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Soon after his birth, Lakshman kept crying until he was placed next to Ram. Since that day he was always beside Ram, accompanying him to protect Vishwamitras yagna and following him into exile in the forest.
Such was his devotion that he refused to take his wife along with him to
the forest. He even refused to sleep for 14 years so that he could
serve his brother day and night.
Lakshmans wife, Urmila, wanted to follow her husband to the forest as Sita had followed Ram but Lakshman begged her to stay back saying that he will be busy taking care of Ram and Sita and will have no time
He asked her to help him by staying back so that he did not feel guilty or anxious about his wifes wellbeing. So Urmila stayed back, reluctantly, wondering how she could help her husband help Ram.
Click on this to know what made Lakshmans wife Urmila sleep for 14 long years
On the first night in the forest, Lakshman kept watch while Ram and Sita went to sleep. That is when Nidra, the goddess of sleep, approached him. He begged the goddess to leave him alone for fourteen years so
that he could guard his brother and sister-in-law night and day.
The goddess, impressed by his act of filial devotion, agreed. But the law of nature demanded that someone bear the burden of Lakshmans share of sleep. Go to my wife, Urmila, and inform her of the situation,
said Lakshman. Nidra went to Urmila. Urmila bowed her head and replied,
Give me my husbands share of sleep for fourteen years so that he can
stay awake all that time without any fatigue. So it came to pass that
Urmila slept for fourteen years night and day while her husband stayed
awake in the service of Ram and Sita.
This had an impact in the war against Ravana. Ravanas mighty son, Meghnadh, was invincible. Only a man who had not slept for 14 years could defeat him. Thus Lakshman was able to kill him, all thanks to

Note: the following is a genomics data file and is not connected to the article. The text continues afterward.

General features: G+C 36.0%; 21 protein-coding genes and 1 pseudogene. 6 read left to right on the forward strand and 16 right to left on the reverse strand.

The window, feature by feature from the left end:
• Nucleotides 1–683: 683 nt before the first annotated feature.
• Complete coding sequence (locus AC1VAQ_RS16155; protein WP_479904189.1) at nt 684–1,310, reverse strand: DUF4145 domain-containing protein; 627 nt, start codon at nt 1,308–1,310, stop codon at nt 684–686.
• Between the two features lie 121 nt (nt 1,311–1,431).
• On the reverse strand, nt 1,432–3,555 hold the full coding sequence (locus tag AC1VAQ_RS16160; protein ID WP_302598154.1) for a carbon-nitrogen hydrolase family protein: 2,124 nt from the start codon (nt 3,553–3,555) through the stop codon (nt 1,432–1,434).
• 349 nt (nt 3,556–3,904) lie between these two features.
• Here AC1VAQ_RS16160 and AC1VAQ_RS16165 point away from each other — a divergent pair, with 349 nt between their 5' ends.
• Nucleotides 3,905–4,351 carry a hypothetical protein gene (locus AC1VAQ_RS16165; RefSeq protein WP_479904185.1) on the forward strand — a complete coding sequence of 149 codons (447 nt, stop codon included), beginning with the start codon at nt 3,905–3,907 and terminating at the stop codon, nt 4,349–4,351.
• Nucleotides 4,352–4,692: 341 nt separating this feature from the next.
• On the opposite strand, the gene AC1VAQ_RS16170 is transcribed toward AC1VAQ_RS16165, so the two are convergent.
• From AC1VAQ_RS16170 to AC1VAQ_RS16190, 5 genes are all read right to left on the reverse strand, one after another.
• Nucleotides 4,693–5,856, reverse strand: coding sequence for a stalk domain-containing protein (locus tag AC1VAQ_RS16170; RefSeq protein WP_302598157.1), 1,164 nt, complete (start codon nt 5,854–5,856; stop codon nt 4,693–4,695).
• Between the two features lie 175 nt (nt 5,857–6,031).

The story of Urmila comes from folk Ramayanas or Ram-kathas and is not part of Valmikis Sanskrit narrative or Tulsis Avadhi narrative. But the way the story is presented, especially in the Ram Kathas of
South India, is even more interesting. It reminds us how vast and
imaginative and provocative the tradition of Ramayana is in India, and
how we are often deprived of this variety in our quest for uniformity.
After Rama defeats Ravan, rescues Sita and returns to Ayodhya, the day of Rams coronation dawns. As the hymns were being chanted and the crown is brought before Ram, Lakshman started to laugh, startling
Everyone wondered why was Lakshman laughing: who was he mocking? Every person in the court Rama and Sita included was consumed by doubts and guilt, for each was embarrassed of some misdeed in their
life. Each one remembered an event in their life, which they were not
particularly proud of, and felt Lakshman was laughing at them.
Finally someone asked Lakshman why he was laughing and he replied, I have waited for this moment for the past 14 years and just when I am about to witness Ram being crowned king, the goddess of sleep, Nidra,
reminds me of our agreement 14 years ago, and demands that I submit to
her this very moment, and go to sleep and let Urmila awaken. I find the
irony of the situation hilarious. So Lakshman dozed and Urmila woke up
to see Rama crowned king, and everyone heaved a sigh of relief.